Will Hearing Loud Noises During Pregnancy Harm My Baby?

Will Hearing Loud Noises During Pregnancy Harm My Baby?

If you’re pregnant and thinking about going to a rock concert, or if you work in a loud environment, you may be wondering whether hearing loud noises during pregnancy will harm your growing baby. In this article, we’ll take a closer look at what your little one can actually hear inside your womb and whether or not they can be affected by noise exposure while in utero.

Is An Unborn Baby Protected From Loud Sounds?

Your unborn baby can’t hear anything inside the womb until you reach the fifth month of your pregnancy. Some time around 22 weeks, the cochlea of your little one’s inner ear finishes forming. That means your little one can hear the same things that you hear, although nowhere near at the same volume or level. It’s at this stage that you may notice any loud sounds could trigger your baby to react – they may make a startled jumping move in response to loud noises.

Your little one’s ears are adequately protected from most noises though thanks to the placenta, amniotic fluid and your own stomach muscles. This means your baby probably only hears softer, muffled sounds.

How Can My Baby Be Harmed by Loud Sounds in the Womb?

Although your baby has some protection from loud noises during pregnancy, the consensus is that prolonged exposure to loud noises can cause issues. There are some doubts about whether this is strictly true, but the evidence so far suggests it is.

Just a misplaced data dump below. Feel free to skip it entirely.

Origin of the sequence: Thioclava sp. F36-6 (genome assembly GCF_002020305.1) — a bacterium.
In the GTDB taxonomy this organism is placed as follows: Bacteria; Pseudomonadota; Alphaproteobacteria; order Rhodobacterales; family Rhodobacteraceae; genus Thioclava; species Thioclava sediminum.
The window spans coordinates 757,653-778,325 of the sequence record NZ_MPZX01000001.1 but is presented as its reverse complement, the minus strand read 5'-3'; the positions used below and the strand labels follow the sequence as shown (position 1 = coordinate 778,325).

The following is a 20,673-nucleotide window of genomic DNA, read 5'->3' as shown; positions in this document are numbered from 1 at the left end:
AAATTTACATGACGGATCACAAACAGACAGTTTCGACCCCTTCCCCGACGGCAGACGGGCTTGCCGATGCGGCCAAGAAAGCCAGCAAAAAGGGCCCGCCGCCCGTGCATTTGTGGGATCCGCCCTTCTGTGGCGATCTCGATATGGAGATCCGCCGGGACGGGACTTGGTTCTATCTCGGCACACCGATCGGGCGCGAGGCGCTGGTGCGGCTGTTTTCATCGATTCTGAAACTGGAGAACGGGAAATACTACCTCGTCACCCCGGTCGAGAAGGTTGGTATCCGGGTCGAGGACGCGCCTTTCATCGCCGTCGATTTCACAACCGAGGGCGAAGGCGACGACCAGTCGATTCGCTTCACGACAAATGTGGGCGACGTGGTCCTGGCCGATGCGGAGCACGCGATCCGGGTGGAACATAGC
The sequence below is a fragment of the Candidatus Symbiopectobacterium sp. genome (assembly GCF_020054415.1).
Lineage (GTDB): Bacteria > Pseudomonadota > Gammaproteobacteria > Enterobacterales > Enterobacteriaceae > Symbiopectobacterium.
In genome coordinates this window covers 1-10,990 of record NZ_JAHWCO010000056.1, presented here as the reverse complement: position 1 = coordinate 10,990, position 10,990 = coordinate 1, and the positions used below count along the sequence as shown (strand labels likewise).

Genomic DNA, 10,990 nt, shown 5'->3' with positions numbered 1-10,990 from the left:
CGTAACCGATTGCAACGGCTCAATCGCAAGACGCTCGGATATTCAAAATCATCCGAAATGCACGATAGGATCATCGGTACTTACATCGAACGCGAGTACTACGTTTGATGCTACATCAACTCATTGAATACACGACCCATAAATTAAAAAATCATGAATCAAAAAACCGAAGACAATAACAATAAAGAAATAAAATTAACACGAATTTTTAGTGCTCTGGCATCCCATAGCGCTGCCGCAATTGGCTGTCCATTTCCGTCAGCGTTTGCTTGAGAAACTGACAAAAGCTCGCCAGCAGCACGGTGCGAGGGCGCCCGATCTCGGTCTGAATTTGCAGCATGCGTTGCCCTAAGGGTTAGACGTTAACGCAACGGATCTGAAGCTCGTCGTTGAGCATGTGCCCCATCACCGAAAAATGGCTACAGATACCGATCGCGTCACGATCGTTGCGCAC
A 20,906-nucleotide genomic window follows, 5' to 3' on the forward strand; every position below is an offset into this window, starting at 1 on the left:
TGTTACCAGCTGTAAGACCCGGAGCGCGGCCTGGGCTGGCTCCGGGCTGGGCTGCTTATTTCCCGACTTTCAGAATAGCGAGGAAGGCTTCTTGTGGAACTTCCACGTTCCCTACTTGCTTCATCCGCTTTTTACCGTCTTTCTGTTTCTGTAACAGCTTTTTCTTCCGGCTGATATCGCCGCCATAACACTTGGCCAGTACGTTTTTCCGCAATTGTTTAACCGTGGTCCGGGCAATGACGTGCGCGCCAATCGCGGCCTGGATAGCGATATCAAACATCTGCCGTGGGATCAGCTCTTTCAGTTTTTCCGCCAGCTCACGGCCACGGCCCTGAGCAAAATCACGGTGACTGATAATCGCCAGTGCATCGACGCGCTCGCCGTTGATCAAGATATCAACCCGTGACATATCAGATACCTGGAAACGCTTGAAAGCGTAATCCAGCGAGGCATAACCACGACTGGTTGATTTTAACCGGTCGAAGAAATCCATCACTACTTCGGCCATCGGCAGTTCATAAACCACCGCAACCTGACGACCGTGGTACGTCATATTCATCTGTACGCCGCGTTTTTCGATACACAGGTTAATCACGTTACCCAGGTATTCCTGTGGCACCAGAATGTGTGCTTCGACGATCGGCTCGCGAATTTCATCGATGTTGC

There is certainly evidence that shows infants in the uterus can hear loud noises since they move more rapidly or make jumping movements if a startling and unexpected sound is heard. However, short exposure to loud noises is unlikely to cause any long-term harm to an unborn baby.

On the other hand, though, if there is long-term exposure to very noisy environments, it’s possible that there could be some longer-lasting consequences for your baby’s health.

Your Baby May Become Stressed

Studies on animals have shown that when a fetus is consistently exposed to loud sounds, they start to produce more corticotrophin and cortisol. When those hormone levels rise, this indicates increased levels of stress.

Your Baby’s Hearing May Be Affected

Loud sounds or music could affect an unborn baby’s ability to hear. Humans are able to cope with sounds up to 80dB. Sounds over this level could damage hearing. Jet planes, music concerts and working environments that contain heavy machinery can produce higher frequency sounds of 100dB or higher. Long-term exposure during pregnancy could, therefore, harm your little one’s hearing.

Fetal Abnormalities May Be Caused

Although it may seem extreme to suggest that an unborn baby could suffer from congenital abnormalities due to loud noises during pregnancy, it is technically possible. When expectant mothers are consistently exposed to loud sounds, they may develop stress or hypertension which can, in turn, directly affect fetal development.

Fetal Brain Structure May Be Affected

Some studies have been carried out on animals that established loud noises can change the brain structure of a fetus.

Lower Birth Weight

There have been studies carried out that have shown pregnant women living near airports and who are exposed regularly to loud aircraft noises over 60 decibels are more likely to have a low birth weight baby. Babies with a lower birth weight are more at risk from infections, and may also be more likely to suffer from respiratory, gastrointestinal, and neurological problems as well as having a greater risk of sudden infant death syndrome (SIDS).

Can Loud Noises During Pregnancy Cause Miscarriage?

Studies have shown that, since consistent exposure to loud noises causes stress, this can reduce a pregnant woman’s lactogen levels.